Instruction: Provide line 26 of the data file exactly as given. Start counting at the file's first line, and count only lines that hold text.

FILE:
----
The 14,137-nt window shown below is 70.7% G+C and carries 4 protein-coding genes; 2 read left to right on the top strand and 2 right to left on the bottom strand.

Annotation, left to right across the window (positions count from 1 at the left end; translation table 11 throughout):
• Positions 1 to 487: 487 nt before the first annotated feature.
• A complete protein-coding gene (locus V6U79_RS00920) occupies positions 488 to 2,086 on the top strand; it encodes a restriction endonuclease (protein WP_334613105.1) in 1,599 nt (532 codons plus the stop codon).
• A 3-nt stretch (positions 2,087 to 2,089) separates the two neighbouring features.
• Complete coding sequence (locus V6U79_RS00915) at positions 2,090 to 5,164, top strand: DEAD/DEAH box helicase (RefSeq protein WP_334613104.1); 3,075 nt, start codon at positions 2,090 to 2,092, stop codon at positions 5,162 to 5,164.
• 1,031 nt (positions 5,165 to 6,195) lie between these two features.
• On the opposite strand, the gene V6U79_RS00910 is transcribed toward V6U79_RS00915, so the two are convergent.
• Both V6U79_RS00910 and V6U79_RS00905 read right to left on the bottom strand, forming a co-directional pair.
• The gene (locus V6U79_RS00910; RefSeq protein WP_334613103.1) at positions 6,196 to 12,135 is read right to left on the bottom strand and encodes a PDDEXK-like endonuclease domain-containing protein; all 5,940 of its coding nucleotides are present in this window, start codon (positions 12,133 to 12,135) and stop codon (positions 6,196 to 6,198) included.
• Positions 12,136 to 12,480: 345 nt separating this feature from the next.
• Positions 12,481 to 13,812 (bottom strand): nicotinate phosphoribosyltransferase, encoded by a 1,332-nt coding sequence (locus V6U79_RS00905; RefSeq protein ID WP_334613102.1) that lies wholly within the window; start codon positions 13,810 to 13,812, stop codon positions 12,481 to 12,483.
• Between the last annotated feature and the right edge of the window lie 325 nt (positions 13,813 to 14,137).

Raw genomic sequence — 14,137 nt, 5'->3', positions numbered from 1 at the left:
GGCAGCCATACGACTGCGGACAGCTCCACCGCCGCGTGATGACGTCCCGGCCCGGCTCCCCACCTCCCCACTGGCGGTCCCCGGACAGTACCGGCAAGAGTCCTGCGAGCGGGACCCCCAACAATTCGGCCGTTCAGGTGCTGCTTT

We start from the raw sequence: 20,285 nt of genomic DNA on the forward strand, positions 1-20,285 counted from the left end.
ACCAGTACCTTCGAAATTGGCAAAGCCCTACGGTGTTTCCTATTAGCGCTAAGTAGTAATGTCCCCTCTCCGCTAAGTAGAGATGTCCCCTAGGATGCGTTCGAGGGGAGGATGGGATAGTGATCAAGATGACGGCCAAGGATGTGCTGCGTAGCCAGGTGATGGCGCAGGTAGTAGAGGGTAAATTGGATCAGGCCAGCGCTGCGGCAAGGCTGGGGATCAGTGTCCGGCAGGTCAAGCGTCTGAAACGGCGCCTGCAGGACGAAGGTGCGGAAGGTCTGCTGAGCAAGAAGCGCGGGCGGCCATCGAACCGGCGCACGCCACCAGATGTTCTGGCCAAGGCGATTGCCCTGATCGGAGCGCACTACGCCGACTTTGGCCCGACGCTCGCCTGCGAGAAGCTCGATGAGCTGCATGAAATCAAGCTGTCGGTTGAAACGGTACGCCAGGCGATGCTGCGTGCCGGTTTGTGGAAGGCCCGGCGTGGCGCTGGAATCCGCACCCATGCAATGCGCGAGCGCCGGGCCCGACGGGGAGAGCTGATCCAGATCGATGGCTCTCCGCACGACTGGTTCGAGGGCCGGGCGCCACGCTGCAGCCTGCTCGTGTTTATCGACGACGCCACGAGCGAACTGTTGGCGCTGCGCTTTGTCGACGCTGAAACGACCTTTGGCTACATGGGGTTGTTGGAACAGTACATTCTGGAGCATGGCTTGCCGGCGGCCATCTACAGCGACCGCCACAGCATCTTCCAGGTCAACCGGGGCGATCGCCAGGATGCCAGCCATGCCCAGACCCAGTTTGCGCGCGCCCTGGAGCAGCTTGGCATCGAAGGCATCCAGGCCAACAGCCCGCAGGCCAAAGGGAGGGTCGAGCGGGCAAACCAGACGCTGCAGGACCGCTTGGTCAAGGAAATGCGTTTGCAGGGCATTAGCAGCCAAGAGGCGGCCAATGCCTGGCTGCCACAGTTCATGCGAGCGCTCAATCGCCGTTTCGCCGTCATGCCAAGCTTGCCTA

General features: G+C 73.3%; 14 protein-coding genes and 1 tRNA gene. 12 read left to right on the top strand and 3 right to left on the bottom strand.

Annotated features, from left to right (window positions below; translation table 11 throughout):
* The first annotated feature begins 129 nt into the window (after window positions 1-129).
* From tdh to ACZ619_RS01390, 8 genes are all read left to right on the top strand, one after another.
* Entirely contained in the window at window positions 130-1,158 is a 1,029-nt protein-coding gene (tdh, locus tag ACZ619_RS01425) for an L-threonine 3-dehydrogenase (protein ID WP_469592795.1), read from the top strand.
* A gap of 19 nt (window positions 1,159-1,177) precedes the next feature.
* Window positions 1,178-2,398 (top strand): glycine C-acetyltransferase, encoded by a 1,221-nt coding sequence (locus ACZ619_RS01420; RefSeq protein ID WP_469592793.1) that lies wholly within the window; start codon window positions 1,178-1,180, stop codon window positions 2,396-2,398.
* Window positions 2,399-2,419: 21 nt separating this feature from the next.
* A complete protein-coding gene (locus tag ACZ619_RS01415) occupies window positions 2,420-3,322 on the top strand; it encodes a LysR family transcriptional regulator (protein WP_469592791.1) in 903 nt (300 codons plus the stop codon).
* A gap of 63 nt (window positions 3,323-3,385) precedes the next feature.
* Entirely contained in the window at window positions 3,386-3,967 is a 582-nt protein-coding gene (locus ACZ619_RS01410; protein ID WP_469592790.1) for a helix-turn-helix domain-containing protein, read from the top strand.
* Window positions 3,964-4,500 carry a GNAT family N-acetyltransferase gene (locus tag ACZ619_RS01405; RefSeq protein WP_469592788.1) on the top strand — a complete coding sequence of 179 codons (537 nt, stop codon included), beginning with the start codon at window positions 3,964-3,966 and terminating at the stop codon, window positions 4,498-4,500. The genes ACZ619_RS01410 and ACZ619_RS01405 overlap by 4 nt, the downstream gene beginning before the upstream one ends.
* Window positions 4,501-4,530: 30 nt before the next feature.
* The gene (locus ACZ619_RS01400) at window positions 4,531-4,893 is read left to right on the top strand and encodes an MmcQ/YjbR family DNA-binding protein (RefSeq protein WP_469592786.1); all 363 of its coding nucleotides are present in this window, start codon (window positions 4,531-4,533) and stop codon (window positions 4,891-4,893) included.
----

* A complete protein-coding gene (locus tag ACZ619_RS01415) occupies window positions 2,420-3,322 on the top strand; it encodes a LysR family transcriptional regulator (protein WP_469592791.1) in 903 nt (300 codons plus the stop codon).